NOV. 3, 2014…..Democrat Martha Coakley and Republican Charlie Baker fended off attacks on their credibility Sunday in the final stretch towards Tuesday’s gubernatorial election.
Former Inspector General Greg Sullivan, a Democrat who now works for the conservative-leaning Pioneer Institute, reiterated his contention that shortly after taking over as attorney general Coakley dismissed information about an illegitimate contract for Cognos – the seed of a criminal case brought by federal prosecutors, which sent former Speaker Salvatore DiMasi to federal prison.
Hosting whistleblower Stuart Lecky on a conference call, Sullivan took umbrage at Coakley’s assertion in a debate that Sullivan is “flat out lying or flat out wrong” about her lack of interest in pursuing the case.
Sullivan said he resented being accused of lying, and said the AG’s office didn’t participate with his office and federal prosecutors in the DiMasi investigation. Sullivan said his comments – originally prompted by questions from the Boston Globe – had nothing to do with his current job or the election, and Lecky said he is “apolitical” and hasn’t voted “in years.”
“Greg Sullivan is wrong to question her aggressive pursuit of these cases, and doing it two days before an election makes me question his motivations,” said Tom Reilly, a Democrat who preceded Coakley in office, in a statement released by Coakley’s campaign.
While federal prosecutors spearheaded the case against DiMasi, Coakley has pointed to separate investigations of Cognos and her prosecution of DiMasi associate Richard Vitale for lobbying violations as evidence of her willingness to take on powerful Beacon Hill interests.
On Sunday afternoon, the Massachusetts Democratic Party hosted a conference call aimed at shifting the focus onto the unidentified fisherman that Baker spoke about in an emotionally charged moment at a debate last week, where he described a fisherman who regretted steering his sons away from college scholarships and into the fishery.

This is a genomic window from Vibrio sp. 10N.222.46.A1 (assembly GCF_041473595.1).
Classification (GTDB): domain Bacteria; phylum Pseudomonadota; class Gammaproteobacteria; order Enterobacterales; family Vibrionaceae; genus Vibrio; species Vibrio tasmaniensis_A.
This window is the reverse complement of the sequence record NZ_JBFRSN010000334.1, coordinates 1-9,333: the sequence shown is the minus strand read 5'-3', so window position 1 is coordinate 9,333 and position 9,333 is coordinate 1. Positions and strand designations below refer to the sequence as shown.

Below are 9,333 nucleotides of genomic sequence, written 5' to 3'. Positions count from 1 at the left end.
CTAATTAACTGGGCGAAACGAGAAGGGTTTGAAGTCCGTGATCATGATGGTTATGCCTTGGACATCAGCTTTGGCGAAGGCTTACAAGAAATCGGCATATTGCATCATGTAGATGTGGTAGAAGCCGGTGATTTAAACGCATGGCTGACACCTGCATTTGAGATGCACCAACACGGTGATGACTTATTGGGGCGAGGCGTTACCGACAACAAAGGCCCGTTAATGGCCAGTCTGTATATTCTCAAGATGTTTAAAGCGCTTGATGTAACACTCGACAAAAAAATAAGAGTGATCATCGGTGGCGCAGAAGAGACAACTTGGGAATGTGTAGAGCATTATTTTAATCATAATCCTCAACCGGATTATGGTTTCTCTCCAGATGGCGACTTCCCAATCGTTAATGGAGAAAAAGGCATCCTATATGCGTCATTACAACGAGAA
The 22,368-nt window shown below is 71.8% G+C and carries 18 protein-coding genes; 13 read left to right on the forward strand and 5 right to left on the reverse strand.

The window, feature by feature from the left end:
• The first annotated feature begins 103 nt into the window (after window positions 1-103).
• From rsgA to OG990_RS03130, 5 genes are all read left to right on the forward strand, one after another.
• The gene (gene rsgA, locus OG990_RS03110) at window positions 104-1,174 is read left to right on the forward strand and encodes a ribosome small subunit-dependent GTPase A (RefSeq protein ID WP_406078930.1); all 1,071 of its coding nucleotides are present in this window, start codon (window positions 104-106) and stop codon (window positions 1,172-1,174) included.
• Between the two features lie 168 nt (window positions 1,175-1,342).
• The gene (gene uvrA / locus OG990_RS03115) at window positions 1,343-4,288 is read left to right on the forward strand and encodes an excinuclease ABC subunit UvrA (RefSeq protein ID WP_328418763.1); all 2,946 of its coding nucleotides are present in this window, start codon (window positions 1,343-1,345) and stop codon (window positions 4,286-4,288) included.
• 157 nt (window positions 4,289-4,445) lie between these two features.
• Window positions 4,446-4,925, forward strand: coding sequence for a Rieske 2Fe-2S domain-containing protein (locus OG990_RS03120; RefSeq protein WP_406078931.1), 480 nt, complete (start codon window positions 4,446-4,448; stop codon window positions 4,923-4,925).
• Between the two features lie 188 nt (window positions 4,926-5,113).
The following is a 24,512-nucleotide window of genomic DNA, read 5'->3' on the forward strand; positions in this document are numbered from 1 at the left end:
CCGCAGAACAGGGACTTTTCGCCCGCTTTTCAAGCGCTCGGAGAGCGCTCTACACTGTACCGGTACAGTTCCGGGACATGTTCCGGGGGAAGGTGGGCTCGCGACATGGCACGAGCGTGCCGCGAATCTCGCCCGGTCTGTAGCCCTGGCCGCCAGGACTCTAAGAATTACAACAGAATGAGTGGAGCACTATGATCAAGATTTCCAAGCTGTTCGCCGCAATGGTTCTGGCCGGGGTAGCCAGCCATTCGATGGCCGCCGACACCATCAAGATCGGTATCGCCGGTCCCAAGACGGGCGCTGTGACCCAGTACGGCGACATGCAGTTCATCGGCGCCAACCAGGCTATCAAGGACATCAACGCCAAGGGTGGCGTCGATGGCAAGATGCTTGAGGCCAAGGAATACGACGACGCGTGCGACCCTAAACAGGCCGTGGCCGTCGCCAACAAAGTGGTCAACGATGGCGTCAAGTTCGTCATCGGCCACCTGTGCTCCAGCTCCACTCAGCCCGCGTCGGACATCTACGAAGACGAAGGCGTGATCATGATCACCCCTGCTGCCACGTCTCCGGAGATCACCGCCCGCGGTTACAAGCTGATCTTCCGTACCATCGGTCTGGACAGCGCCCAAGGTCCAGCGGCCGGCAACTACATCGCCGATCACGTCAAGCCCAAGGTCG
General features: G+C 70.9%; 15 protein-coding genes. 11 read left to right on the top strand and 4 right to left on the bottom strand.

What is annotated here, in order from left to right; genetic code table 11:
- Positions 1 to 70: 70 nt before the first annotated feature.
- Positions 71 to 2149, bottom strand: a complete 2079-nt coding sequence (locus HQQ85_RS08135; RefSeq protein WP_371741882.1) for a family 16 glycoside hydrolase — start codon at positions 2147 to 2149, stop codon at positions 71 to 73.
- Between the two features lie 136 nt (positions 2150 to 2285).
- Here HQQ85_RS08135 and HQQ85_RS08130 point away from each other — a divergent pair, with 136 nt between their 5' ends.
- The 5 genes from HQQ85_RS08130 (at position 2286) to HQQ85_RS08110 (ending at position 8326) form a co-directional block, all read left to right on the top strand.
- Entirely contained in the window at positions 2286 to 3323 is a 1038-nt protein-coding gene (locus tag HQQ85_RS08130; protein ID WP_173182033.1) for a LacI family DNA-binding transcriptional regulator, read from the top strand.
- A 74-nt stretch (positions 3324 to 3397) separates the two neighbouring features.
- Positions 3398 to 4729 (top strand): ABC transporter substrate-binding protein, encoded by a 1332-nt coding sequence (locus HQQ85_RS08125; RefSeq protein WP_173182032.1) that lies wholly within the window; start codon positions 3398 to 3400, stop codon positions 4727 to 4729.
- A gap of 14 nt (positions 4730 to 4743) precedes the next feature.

“I don’t believe Charlie [Baker]’s fisherman exists because I don’t believe a fisherman would deny their child a free college education,” said Rep. Ann Margaret Ferrante, a Gloucester Democrat whose father and grandfather were fishermen and who worked as a lawyer specializing in fishery law. She said, “If Charlie was truly moved by the plight of fishermen five years ago, then where has he been?”
“Charlie has proposed detailed plans to support small businesses, will work to reform regulations and reduce taxes for middle class families and as Governor will fight to protect this important Massachusetts
tradition,” Baker spokesman Tim Buckley said in a statement, claiming Coakley doesn’t have plans for the fishery. He said, “The Attorney General has made truth the enemy in the closing days of her campaign, likely to distract voters from the disturbing revelations that she worked to shut down a public
corruption investigation and protect her politically-connected allies.”
Polling leading into the final days of the campaign has shown a tight race between Coakley and Baker with the Republican ahead by small margins in several surveys. Both Sullivan’s allegations and the fisherman story emerged in the last full week before Election Day, throwing new variables into the close governor’s race.
“There is a big difference between this issue and Charlie Baker’s fisherman story. Sal Dimasi [sic] is in jail, and the fisherman is still missing,” said Coakley’s campaign manager Tim Foley in a statement.
Coakley spent Sunday at Jubilee Christian Center and the Morningstar Baptist Church in Mattapan with Gov. Deval Patrick before attending a viewing at Faneuil Hall for the late Thomas Menino, who died Thursday. Amid other campaign stops, Coakley visited New England Patriots fans tailgating in the wind and snow outside Gillette Stadium ahead of a 43-21 trouncing of the Denver Broncos.
Baker also attended the Jubilee service and Menino’s viewing, according to his campaign, and campaigned in Malden, Woburn, Roxbury and West Roxbury.
There are three independents running for governor, who have consistently polled in the single digits. They are Evan Falchuk, Scott Lively and Jeff McCormick.
Copyright 2014 State House News Service